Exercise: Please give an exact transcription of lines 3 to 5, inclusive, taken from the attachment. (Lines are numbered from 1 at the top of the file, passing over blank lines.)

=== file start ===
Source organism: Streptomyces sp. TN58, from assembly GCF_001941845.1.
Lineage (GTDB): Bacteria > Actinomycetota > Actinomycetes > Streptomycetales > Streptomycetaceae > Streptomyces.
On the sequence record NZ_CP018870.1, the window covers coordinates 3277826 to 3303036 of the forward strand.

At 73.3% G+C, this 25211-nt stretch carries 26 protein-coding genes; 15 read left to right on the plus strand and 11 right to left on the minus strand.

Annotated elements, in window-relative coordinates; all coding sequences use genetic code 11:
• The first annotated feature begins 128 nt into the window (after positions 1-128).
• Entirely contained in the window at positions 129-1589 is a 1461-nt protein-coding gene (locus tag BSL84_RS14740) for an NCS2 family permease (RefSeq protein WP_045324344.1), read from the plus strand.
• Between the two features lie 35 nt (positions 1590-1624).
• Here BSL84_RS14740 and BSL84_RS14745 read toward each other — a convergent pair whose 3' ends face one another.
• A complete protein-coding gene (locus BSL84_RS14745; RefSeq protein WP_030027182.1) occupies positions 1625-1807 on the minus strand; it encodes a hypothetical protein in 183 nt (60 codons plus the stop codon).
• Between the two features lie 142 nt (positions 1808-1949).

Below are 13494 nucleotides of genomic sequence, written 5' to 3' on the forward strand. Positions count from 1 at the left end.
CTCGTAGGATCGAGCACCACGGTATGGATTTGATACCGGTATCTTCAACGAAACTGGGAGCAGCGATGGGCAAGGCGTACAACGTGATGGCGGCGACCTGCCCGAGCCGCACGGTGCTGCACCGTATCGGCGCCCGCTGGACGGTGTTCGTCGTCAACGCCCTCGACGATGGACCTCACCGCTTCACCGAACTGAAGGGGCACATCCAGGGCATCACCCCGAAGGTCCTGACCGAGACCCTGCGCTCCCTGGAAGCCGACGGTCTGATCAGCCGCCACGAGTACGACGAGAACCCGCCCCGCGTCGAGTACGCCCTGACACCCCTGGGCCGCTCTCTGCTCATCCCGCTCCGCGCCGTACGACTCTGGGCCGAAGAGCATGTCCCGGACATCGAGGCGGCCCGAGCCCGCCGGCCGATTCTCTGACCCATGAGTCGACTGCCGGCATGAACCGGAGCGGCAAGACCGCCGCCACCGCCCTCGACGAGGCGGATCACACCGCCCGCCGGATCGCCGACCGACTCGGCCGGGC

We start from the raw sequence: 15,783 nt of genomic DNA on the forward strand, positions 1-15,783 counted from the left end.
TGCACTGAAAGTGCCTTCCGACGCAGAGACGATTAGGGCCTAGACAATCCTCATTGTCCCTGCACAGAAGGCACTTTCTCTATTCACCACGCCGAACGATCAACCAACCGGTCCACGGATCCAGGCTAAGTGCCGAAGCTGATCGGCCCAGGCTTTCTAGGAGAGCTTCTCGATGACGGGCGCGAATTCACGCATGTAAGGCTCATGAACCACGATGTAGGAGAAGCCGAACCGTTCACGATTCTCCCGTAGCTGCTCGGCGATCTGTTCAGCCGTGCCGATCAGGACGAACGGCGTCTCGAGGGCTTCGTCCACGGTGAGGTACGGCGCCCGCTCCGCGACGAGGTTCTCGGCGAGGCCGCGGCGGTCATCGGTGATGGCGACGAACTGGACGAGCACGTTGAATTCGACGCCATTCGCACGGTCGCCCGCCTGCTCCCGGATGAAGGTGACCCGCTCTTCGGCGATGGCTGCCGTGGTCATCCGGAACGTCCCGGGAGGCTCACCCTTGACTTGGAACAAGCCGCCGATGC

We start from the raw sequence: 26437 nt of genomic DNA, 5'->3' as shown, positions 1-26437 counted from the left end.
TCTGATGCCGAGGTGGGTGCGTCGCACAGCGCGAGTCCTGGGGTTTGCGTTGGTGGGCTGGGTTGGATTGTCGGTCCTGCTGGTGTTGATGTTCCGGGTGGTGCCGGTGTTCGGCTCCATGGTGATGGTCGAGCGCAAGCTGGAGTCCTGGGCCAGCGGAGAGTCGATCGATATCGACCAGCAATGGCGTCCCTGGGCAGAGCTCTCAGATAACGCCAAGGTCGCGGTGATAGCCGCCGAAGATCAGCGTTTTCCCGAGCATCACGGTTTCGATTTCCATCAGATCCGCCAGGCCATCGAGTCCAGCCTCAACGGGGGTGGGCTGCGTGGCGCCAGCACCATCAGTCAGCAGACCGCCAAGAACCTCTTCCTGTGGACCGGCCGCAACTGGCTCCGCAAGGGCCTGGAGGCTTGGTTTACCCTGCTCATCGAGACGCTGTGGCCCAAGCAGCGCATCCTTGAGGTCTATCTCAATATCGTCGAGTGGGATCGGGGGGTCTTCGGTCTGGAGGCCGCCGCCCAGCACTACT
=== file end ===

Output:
On the sequence record NZ_CP018870.1, the window covers coordinates 3277826 to 3303036 of the forward strand.

At 73.3% G+C, this 25211-nt stretch carries 26 protein-coding genes; 15 read left to right on the plus strand and 11 right to left on the minus strand.

Annotated elements, in window-relative coordinates; all coding sequences use genetic code 11: